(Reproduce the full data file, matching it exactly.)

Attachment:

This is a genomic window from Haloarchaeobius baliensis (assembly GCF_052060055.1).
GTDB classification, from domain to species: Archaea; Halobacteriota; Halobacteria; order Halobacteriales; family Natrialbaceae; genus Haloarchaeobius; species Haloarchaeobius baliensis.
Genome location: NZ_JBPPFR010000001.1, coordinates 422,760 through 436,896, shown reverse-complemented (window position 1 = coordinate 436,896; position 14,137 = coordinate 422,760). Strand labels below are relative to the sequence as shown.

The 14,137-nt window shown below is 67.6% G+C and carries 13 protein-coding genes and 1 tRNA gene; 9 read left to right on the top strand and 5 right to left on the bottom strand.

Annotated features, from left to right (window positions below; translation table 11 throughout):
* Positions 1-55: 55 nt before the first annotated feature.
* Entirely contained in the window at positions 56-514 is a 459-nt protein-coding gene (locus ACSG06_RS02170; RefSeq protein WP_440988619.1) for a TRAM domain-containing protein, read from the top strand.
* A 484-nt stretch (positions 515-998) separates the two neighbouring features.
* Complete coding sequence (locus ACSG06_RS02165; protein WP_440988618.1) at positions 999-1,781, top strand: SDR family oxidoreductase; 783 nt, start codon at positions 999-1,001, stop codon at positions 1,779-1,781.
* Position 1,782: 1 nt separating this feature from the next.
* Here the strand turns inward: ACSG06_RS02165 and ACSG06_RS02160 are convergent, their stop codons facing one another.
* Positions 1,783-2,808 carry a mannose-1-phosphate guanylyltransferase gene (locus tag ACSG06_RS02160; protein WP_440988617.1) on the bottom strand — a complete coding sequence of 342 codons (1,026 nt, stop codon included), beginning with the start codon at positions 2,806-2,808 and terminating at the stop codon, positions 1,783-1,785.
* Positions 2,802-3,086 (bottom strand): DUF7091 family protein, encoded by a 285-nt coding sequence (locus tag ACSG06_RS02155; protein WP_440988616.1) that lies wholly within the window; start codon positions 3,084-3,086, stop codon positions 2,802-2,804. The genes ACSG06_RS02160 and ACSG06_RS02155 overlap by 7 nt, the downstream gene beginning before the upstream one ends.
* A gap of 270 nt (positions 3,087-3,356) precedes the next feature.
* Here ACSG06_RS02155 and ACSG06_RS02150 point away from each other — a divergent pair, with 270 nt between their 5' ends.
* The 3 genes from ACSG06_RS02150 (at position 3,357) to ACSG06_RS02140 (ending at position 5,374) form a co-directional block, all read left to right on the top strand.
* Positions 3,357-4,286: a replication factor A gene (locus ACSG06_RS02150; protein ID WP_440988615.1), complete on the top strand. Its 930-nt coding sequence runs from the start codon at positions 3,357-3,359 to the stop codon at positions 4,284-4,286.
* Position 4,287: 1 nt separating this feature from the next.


This is a genomic window from Haloarchaeobius baliensis (assembly GCF_052060055.1).
GTDB classification, from domain to species: Archaea; Halobacteriota; Halobacteria; order Halobacteriales; family Natrialbaceae; genus Haloarchaeobius; species Haloarchaeobius baliensis.
Genome location: NZ_JBPPFR010000001.1, coordinates 422,760 through 436,896, shown reverse-complemented (window position 1 = coordinate 436,896; position 14,137 = coordinate 422,760). Strand labels below are relative to the sequence as shown.

The 14,137-nt window shown below is 67.6% G+C and carries 13 protein-coding genes and 1 tRNA gene; 9 read left to right on the top strand and 5 right to left on the bottom strand.

Annotated features, from left to right (window positions below; translation table 11 throughout):
* Positions 1-55: 55 nt before the first annotated feature.
* Entirely contained in the window at positions 56-514 is a 459-nt protein-coding gene (locus ACSG06_RS02170; RefSeq protein WP_440988619.1) for a TRAM domain-containing protein, read from the top strand.
* A 484-nt stretch (positions 515-998) separates the two neighbouring features.
* Complete coding sequence (locus ACSG06_RS02165; protein WP_440988618.1) at positions 999-1,781, top strand: SDR family oxidoreductase; 783 nt, start codon at positions 999-1,001, stop codon at positions 1,779-1,781.
* Position 1,782: 1 nt separating this feature from the next.
* Here the strand turns inward: ACSG06_RS02165 and ACSG06_RS02160 are convergent, their stop codons facing one another.
* Positions 1,783-2,808 carry a mannose-1-phosphate guanylyltransferase gene (locus tag ACSG06_RS02160; protein WP_440988617.1) on the bottom strand — a complete coding sequence of 342 codons (1,026 nt, stop codon included), beginning with the start codon at positions 2,806-2,808 and terminating at the stop codon, positions 1,783-1,785.
* Positions 2,802-3,086 (bottom strand): DUF7091 family protein, encoded by a 285-nt coding sequence (locus tag ACSG06_RS02155; protein WP_440988616.1) that lies wholly within the window; start codon positions 3,084-3,086, stop codon positions 2,802-2,804. The genes ACSG06_RS02160 and ACSG06_RS02155 overlap by 7 nt, the downstream gene beginning before the upstream one ends.
* A gap of 270 nt (positions 3,087-3,356) precedes the next feature.
* Here ACSG06_RS02155 and ACSG06_RS02150 point away from each other — a divergent pair, with 270 nt between their 5' ends.
* The 3 genes from ACSG06_RS02150 (at position 3,357) to ACSG06_RS02140 (ending at position 5,374) form a co-directional block, all read left to right on the top strand.
* Positions 3,357-4,286: a replication factor A gene (locus ACSG06_RS02150; protein ID WP_440988615.1), complete on the top strand. Its 930-nt coding sequence runs from the start codon at positions 3,357-3,359 to the stop codon at positions 4,284-4,286.
* Position 4,287: 1 nt separating this feature from the next.